{' '} {' '}
Limited time offer
SAVE % on your upgrade.

Page 36

All About Love With Dr Carol Morgan LOVE & LOVE LANGUAGES Love. Ahhhhh… they say it makes the world go ‘round. But does it? Does it always make us feel all warm and fuzzy inside? Or does it sometimes cause us problems in our relationships? Well, the answer is both. We have all had our share of relationship problems – especially in romantic ones. And when people say to me, “Relationships are hard!” I always reply, “No they’re not. They are not inherently hard. It’s the people that make them hard.” What I mean by that is that humans are inherently selfish. We want to “win” and to get other people to understand what we want; unfortunately, that often results in two people who just don’t understand each other; because of that, their relationship suffers. One key to healthy relationships is understanding the different types of love. Everyone gives and receives love differently. And in addition to that, some people are much more capable of experiencing certain types of love than others.


According to the Ancient Greeks The Ancient Greeks studied everything from public speaking to the start in the universe; love is something they were also fascinated with, which they studied and classified into eight types. Let’s take a look at the different types of love so you can better understand your own relationships. 1. Agape — Unconditional Love First, we have agape love. This is an altruistic, selfless, unconditional love. The Greeks thought it was quite radical, perhaps because so few people seem capable of feeling it long-term. Some people would describe agape as a type of spiritual love. For instance, Christians believe 36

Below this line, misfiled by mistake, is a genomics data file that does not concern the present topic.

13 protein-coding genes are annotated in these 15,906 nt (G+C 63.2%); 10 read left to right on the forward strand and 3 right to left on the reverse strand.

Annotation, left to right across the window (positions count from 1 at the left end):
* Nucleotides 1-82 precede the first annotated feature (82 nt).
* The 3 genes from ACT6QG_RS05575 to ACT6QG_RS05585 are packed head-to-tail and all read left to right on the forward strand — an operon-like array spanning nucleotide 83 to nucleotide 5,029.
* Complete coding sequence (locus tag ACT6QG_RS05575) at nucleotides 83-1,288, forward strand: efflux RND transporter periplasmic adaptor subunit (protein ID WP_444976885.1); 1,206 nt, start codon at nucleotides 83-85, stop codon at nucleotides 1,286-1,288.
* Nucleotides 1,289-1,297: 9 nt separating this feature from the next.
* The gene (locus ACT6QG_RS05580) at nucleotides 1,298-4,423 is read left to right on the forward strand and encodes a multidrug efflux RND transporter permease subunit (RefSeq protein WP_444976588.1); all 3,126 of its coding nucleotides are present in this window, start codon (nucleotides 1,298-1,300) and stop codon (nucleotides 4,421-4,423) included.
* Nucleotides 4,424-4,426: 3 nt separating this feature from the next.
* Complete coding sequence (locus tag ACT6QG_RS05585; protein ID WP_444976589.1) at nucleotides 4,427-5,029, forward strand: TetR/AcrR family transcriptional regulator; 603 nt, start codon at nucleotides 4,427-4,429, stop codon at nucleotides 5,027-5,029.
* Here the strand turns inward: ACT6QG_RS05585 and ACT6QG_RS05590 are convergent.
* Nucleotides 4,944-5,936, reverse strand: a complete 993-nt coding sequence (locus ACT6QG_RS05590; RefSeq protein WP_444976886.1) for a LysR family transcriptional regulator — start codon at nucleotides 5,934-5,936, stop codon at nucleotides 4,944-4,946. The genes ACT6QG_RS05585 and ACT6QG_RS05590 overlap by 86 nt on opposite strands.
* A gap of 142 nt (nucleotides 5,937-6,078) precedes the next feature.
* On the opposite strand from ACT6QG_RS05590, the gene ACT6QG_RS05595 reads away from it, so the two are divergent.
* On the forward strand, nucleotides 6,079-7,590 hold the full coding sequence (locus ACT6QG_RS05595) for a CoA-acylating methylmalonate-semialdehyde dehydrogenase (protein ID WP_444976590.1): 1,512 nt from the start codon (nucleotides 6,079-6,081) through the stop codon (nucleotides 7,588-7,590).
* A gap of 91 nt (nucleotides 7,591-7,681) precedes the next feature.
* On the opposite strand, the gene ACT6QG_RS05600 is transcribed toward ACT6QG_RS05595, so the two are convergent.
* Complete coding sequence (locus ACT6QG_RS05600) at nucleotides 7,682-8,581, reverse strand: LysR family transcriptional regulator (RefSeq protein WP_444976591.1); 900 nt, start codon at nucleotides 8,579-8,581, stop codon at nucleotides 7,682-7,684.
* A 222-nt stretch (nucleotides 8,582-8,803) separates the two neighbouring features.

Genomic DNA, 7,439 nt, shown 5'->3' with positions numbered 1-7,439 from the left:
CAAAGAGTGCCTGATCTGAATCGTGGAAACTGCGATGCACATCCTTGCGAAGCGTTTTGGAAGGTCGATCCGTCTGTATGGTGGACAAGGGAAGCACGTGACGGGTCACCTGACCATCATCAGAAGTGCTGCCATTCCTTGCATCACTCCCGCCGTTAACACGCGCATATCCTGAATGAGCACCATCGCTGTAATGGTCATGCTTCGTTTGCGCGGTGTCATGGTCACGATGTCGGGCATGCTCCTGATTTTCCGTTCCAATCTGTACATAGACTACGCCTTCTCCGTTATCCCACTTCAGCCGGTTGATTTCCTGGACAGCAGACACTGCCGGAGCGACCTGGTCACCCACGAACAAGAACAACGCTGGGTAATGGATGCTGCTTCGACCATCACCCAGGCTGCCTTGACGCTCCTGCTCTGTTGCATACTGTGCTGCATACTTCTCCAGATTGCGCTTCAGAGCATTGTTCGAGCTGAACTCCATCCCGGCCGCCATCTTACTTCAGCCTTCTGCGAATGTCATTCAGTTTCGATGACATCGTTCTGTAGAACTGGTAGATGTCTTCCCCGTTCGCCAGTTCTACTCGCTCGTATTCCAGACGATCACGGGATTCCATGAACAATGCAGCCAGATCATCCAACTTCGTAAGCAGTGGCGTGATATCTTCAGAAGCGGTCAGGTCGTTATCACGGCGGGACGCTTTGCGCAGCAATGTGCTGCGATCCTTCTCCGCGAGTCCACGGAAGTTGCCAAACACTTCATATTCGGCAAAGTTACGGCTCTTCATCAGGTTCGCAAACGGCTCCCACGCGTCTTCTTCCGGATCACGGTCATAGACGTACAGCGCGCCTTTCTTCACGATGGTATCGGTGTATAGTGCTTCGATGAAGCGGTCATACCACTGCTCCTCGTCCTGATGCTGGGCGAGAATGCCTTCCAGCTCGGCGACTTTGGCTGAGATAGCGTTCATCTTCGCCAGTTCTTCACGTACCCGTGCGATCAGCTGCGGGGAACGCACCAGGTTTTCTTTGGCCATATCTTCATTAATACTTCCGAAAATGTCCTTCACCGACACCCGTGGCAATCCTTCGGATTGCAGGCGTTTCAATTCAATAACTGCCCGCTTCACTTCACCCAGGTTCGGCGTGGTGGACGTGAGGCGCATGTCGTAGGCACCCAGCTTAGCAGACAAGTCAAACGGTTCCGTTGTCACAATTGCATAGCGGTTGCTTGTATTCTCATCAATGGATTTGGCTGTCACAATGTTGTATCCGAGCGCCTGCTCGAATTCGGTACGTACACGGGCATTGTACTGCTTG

Issue #8 | The Inspired Guide | February 1st 2020

that Jesus exhibited this kind of love for all humans. He was selfless and sacrificed Himself so that others could be rid of their sins. He suffered for the happiness of others. 2. Eros — Romantic Love Eros is named after the Greek god of love and fertility, therefore, it is usually associated with romantic, passionate, and physical love. It is an expression of sexual passion and desire. The Greeks were actually quite fearful of this love, strangely enough. They thought that because human beings have an instinctual impulse to procreate, that this love was so powerful it would result in a loss of control. Although the Greeks thought this kind of love was dangerous, it is still the kind of love that is associated with passionate, sexual love. Even in modern days, some people believe that this kind of love “burns hot and bright, but it burns out fast.” 3. Philia — Affectionate Love The Greeks defined this kind of love as “affectionate love.” In other words, it is the kind of love that you feel for your friends. Ironically, the ancient Greeks thought this kind of love was better than eros (sexual love), because it represented love between people who considered themselves equals. While a lot of people associate the word “love” with romance, Plato always argued that physical attraction wasn’t necessary for love. Hence, why there are many different types of love. This type, in particular, is often referred to as “platonic” love – love without sexual acts. 4. Philautia — Self-love Philautia is self-love. In our modern day society, most people associate self-love with being narcissistic, selfish, or stuck on themselves. However, this is not what the ancient Greeks meant by self-love. Self-love is not negative or unhealthy in any way.


Profile for Sears Co

The Inspired Guide - Issue #8  

Read Issue #8 of The Inspired Guide - FREE Conscious Living and Holistic Wellbeing eMagazine! Filled with inspiring and informative article...

The Inspired Guide - Issue #8  

Read Issue #8 of The Inspired Guide - FREE Conscious Living and Holistic Wellbeing eMagazine! Filled with inspiring and informative article...

Profile for studiosnz